Hyperhidrosis is excessive sweating that may occur over the entire body or only in certain parts, most commonly the underarms, palms of the hands and soles of the feet. It tends to start when the patient is a teenager with excessive sweating in certain areas – like under arm sweating and hands, although it can effect the whole body. This condition is not life threatening but it can be embarrassing, be tricky to manage day to day, significantly effect confidence and cause psychological suffering for the patient. It is not a condition that is spoken about widely but it is not as uncommon as you may think.
Fast Facts to know about hyperhidrosis
- There is often no known cause
- Effects about 3% of the population
- There are many treatment options
What causes hyperhidrosis? This condition is caused by over activity of the nerves that carry messages to the affected sweat glands. These nerves are part of the ‘sympathetic’ nervous system, which means that they are ‘involuntary’ or not under our conscious control.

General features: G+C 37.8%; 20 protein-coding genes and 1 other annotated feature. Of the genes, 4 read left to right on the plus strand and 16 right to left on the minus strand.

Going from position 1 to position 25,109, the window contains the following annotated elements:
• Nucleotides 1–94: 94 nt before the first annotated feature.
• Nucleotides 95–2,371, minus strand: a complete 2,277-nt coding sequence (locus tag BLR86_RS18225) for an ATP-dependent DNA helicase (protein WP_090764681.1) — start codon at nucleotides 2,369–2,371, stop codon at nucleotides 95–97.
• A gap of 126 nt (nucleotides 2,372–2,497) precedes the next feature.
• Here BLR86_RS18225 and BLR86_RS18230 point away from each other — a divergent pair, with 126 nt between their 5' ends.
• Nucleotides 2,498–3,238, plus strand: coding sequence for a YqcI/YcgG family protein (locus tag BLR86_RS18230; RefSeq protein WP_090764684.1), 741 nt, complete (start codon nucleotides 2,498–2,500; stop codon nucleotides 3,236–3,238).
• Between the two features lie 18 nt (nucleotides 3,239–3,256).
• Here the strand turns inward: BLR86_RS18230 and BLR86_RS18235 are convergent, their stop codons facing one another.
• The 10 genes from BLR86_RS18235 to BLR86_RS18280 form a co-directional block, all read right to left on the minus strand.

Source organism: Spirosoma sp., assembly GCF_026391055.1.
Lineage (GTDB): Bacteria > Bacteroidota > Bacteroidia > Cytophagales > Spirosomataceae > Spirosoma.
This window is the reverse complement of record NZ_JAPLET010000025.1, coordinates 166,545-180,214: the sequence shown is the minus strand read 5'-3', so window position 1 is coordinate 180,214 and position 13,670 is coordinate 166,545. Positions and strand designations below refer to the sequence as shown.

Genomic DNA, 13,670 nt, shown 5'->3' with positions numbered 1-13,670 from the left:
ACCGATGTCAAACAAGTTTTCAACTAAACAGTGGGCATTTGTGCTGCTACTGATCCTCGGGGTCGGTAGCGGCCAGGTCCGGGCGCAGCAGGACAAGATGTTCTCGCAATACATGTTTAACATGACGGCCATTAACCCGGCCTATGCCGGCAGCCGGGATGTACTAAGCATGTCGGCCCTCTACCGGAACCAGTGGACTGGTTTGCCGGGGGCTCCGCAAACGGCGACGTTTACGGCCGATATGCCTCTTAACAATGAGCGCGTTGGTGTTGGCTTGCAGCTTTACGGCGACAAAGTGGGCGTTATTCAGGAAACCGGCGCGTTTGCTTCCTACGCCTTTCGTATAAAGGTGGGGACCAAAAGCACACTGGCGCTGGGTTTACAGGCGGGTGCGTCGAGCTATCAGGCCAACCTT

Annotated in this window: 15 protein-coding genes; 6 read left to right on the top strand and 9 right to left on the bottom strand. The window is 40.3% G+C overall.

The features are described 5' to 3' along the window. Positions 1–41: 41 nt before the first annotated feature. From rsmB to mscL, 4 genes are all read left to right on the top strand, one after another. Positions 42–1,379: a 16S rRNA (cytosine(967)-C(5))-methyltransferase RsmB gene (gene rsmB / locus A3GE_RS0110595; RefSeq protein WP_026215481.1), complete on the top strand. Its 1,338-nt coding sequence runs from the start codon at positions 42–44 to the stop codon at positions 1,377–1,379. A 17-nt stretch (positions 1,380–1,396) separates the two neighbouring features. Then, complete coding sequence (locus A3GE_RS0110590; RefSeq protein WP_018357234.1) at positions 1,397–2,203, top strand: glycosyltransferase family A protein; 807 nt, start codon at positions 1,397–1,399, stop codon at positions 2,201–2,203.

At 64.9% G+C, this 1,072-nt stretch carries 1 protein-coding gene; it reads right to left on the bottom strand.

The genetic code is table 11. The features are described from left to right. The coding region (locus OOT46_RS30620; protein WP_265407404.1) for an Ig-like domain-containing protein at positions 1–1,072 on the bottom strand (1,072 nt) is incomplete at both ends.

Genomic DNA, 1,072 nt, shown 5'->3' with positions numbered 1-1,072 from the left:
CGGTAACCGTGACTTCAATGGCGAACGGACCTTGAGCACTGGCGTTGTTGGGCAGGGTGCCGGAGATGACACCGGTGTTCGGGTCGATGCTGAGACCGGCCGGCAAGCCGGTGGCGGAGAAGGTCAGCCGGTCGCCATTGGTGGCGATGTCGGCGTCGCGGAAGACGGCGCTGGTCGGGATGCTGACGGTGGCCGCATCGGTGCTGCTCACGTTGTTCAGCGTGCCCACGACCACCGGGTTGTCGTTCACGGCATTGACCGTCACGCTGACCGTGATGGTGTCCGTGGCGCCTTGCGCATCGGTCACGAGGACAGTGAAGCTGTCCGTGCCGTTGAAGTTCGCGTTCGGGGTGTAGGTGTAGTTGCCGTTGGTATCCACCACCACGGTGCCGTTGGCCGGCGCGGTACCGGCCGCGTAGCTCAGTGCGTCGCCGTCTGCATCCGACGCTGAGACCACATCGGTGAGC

- Primary idiopathic hyperhidrosis – unknown cause. This is the most common type of hyperhidrosis
- Secondary hyperhidrosis – the patient sweats to much because of an underlying health condition like –
- most commonly – obesity, gout, menopause, a tumor or diabetes
What is the treatment for hyperhidrosis? Treatment may begin initially with trialling different antiperspirants which contain a low dose of metal salt. If this is not effective your doctor may test to assess you on a specific medication to reduce or stop excessive sweating. There is also the option of using a neurotoxin (commonly known as botox). This is a short term treatment which is done with a series of injections every 3-5 months. If this is an appropriate treatment for the patient, one of our vascular surgeons may refer them to a plastic surgeon.
Is there a Surgical option? Yes. This surgical procedure known as Endoscopic Thoracic Sympathectomy (ETS). This is a minimally invasive procedure (it does not require a large incision or cut to be made) and involves interrupting the nerves that supply the sweat glands.
Fast facts about ETC
- It is performed by one of our vascular surgeons at Wakefield Hospital
- This procedure is done under a general anesthetic
- It is minimally invasive – but all surgeries have risks and potential complications
Book a consultation with one of our vascular surgeons – Dr Lupe Taumeopeau or Mr JK (Kes) Wicks today. They will be happy to discuss the best treatment options for you or your family member. Contact us today.